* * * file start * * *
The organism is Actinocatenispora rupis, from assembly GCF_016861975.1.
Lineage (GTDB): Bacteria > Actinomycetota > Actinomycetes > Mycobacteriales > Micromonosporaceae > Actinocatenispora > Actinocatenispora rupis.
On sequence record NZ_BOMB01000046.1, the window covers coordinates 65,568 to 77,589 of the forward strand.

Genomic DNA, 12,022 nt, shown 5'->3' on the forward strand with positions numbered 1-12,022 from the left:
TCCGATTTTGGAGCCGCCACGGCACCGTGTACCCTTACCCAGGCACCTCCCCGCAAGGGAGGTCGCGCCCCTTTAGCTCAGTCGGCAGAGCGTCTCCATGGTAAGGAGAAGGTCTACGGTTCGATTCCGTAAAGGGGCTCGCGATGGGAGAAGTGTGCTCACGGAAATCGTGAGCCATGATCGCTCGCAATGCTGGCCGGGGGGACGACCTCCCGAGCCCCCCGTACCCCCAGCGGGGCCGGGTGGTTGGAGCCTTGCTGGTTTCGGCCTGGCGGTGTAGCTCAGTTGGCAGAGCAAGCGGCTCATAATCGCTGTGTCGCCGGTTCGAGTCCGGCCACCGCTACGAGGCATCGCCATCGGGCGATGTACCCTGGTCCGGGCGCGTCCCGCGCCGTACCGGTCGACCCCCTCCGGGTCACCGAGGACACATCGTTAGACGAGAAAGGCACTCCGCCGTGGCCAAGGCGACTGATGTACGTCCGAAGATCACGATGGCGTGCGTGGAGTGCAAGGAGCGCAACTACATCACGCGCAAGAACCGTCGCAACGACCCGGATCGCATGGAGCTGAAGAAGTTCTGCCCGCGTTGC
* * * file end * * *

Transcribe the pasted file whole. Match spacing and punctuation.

The organism is Actinocatenispora rupis, from assembly GCF_016861975.1.
Lineage (GTDB): Bacteria > Actinomycetota > Actinomycetes > Mycobacteriales > Micromonosporaceae > Actinocatenispora > Actinocatenispora rupis.
On sequence record NZ_BOMB01000046.1, the window covers coordinates 65,568 to 77,589 of the forward strand.

Genomic DNA, 12,022 nt, shown 5'->3' on the forward strand with positions numbered 1-12,022 from the left:
TCCGATTTTGGAGCCGCCACGGCACCGTGTACCCTTACCCAGGCACCTCCCCGCAAGGGAGGTCGCGCCCCTTTAGCTCAGTCGGCAGAGCGTCTCCATGGTAAGGAGAAGGTCTACGGTTCGATTCCGTAAAGGGGCTCGCGATGGGAGAAGTGTGCTCACGGAAATCGTGAGCCATGATCGCTCGCAATGCTGGCCGGGGGGACGACCTCCCGAGCCCCCCGTACCCCCAGCGGGGCCGGGTGGTTGGAGCCTTGCTGGTTTCGGCCTGGCGGTGTAGCTCAGTTGGCAGAGCAAGCGGCTCATAATCGCTGTGTCGCCGGTTCGAGTCCGGCCACCGCTACGAGGCATCGCCATCGGGCGATGTACCCTGGTCCGGGCGCGTCCCGCGCCGTACCGGTCGACCCCCTCCGGGTCACCGAGGACACATCGTTAGACGAGAAAGGCACTCCGCCGTGGCCAAGGCGACTGATGTACGTCCGAAGATCACGATGGCGTGCGTGGAGTGCAAGGAGCGCAACTACATCACGCGCAAGAACCGTCGCAACGACCCGGATCGCATGGAGCTGAAGAAGTTCTGCCCGCGTTGC